(WJHL) – Starting July, some parents could begin to receive $300 checks for next year’s child tax credit.
In previous years, credits would be awarded to parents for each child under the age of 17, at the amount of $2,000 per child. For the next tax season, would be getting $3,000 for children aged 7 to 17, and $3,600 for each child age 6 and younger.
Some details have not been revealed yet. The bill states the following:
“The secretary shall establish a program for making periodic payments to taxpayers which, in the aggregate during any calendar year, equal the annual advance amount determined with respect to such taxpayer for such calendar year.”American Rescue Plan
Incremental tax credit payments will be made in 2021, that means for children age 7 to 17, parents could get monthly checks of $250, and parents of kids age 6 and younger could get $300 each month starting July continuing through December.
Zac Bowen is the father of three young children with one on the way.
The Bowen’s could get $300 per child starting this July and continuing every month through December.
He told News Channel 11 the monthly checks will help.
“With them doing it this way, we’ll be able to make sure everything is perfect, as in, the kids have everything they need, we have everything we need, our bills are paid, I think it’s a good ordeal,” he said.
David Campbell, volunteer tax preparer and Milligan University economics professor, said that to some, the incremental tax credit payments will have an impact on tax refunds in 2022.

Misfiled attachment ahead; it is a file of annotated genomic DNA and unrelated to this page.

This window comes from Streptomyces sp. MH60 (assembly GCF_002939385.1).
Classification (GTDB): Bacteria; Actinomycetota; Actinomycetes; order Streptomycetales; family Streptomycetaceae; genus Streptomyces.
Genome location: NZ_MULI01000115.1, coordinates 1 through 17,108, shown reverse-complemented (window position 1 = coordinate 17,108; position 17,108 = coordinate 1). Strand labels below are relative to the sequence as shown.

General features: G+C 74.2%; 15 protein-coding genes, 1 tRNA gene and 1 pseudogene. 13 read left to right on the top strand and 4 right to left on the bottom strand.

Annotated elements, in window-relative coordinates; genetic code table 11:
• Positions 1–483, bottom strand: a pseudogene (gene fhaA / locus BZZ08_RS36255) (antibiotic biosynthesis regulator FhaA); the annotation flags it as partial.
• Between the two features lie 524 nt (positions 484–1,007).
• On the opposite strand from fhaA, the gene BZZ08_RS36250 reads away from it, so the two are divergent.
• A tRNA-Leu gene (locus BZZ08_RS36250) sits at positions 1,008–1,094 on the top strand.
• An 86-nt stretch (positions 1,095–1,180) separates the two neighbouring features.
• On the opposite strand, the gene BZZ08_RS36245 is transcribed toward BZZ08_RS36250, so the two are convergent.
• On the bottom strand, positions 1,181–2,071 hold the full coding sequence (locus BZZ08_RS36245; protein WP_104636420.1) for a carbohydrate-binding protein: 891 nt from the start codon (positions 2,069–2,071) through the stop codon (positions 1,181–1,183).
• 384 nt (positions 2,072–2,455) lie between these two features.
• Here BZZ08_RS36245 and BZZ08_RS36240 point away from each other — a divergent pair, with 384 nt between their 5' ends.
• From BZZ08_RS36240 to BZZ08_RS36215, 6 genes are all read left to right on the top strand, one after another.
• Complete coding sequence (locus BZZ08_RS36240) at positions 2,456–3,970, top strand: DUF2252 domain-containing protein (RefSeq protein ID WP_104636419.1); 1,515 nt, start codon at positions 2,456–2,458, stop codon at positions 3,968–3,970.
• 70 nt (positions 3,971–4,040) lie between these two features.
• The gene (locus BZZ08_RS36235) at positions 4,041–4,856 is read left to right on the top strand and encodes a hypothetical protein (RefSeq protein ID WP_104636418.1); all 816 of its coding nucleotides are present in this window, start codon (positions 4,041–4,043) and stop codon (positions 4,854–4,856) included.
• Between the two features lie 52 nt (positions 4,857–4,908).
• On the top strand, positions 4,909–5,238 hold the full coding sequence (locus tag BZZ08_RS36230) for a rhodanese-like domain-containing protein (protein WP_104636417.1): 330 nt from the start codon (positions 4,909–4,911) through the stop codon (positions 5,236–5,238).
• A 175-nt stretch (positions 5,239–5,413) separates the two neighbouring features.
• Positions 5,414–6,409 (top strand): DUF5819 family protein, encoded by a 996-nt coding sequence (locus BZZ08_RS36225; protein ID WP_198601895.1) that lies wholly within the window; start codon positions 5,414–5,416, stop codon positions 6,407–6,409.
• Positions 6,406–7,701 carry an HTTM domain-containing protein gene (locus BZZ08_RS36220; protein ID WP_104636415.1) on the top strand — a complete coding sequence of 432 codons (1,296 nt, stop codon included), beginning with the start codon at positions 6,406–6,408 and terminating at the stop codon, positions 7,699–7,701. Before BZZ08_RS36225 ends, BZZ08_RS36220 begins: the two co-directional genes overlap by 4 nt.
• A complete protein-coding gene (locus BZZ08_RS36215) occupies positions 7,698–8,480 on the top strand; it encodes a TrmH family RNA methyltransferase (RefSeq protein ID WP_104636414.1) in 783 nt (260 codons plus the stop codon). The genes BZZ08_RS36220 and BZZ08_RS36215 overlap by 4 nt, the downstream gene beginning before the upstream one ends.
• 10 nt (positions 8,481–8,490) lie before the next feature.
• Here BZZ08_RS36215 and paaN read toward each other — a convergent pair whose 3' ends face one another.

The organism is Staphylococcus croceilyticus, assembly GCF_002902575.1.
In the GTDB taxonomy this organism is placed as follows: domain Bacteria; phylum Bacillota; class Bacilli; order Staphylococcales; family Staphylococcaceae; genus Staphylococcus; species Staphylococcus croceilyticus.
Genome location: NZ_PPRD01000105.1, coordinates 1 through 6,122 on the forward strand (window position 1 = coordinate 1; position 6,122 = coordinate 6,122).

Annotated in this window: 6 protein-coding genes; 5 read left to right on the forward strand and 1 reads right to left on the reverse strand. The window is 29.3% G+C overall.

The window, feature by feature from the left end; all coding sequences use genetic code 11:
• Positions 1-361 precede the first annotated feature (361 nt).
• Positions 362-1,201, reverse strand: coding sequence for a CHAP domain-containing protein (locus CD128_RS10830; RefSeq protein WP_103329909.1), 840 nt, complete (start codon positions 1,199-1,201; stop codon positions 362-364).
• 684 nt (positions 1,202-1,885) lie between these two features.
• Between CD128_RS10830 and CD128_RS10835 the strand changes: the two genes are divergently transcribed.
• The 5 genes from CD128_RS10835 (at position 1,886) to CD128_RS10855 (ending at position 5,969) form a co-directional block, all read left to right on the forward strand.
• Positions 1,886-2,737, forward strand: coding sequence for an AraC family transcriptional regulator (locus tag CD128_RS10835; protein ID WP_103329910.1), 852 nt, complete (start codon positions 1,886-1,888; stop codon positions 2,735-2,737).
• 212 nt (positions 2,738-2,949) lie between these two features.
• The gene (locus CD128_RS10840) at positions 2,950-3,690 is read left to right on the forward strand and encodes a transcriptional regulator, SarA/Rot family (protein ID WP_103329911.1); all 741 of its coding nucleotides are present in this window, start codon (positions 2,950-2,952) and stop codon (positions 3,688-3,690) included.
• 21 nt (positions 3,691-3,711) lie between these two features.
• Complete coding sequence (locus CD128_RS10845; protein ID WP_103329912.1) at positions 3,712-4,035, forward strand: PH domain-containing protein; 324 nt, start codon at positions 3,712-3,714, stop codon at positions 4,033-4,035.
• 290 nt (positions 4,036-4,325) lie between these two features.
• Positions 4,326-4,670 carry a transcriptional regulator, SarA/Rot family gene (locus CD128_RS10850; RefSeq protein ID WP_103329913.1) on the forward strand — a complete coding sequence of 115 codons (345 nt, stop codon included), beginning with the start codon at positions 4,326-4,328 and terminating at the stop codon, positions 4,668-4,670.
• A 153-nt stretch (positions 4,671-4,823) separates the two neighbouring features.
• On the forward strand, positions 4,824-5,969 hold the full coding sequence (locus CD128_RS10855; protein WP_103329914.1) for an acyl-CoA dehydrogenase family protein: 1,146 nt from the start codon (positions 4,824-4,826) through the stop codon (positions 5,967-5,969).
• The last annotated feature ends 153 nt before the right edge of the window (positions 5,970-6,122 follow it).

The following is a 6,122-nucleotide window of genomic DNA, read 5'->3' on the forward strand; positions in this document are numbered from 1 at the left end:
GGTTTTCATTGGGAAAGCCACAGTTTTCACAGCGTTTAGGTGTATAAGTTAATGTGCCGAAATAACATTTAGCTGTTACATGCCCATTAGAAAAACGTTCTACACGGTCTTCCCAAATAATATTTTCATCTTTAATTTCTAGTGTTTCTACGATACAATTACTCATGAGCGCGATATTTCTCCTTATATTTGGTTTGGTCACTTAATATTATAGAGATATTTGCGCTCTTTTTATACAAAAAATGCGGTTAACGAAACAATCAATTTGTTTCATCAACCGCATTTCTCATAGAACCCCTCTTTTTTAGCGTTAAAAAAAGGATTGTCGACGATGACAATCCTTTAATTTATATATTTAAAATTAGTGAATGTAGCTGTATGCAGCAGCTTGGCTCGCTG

“You can go through the year, you get half your child’s tax credits, then you come around to settling up time with the IRS, and the IRS says ‘Ah, we already gave you half your credit, so if you were entitled to $3,600, maybe you already got $1,800 of that, and so somebody’s going “oh, I was expecting more help at tax time.’ So, some people could end up getting a surprise when they recognize that half their credit was already taken in 2021,” Campbell explained.
Also new with the next round of child tax credits, no job requirement, as well as no minimum income.
“I think they can expect higher refunds, and they can expect more help. It’s supposed to help like 50% more, help with the children that are like in a poverty situation or without income,” Libby Marcus, a Kingsport tax preparer said.
Single parents earning more than $75,000, and married couples filing jointly earning $150,000 would be eligible, but those earning more would begin to be phased out.
“The floor amount has changed, it has lowered, so the floor amount has changed but the credit has increased,” Marcus explained.
Campbell explained that for every $1,000 over the threshold, $50 would be deducted for the tax credit.
However, those single parents making under $200,000 and married filers making less than $400,000 would still be eligible for the $2,000 payments.
For now, it seems that additional child tax credit will be temporary, limited only to the 2021 tax season, but some Democratic members of Congress have said they’d like to see it become permanent. Their Republican counterparts have argued that the increased child tax credit could discourage parents from working, and bolster reliance on the welfare state.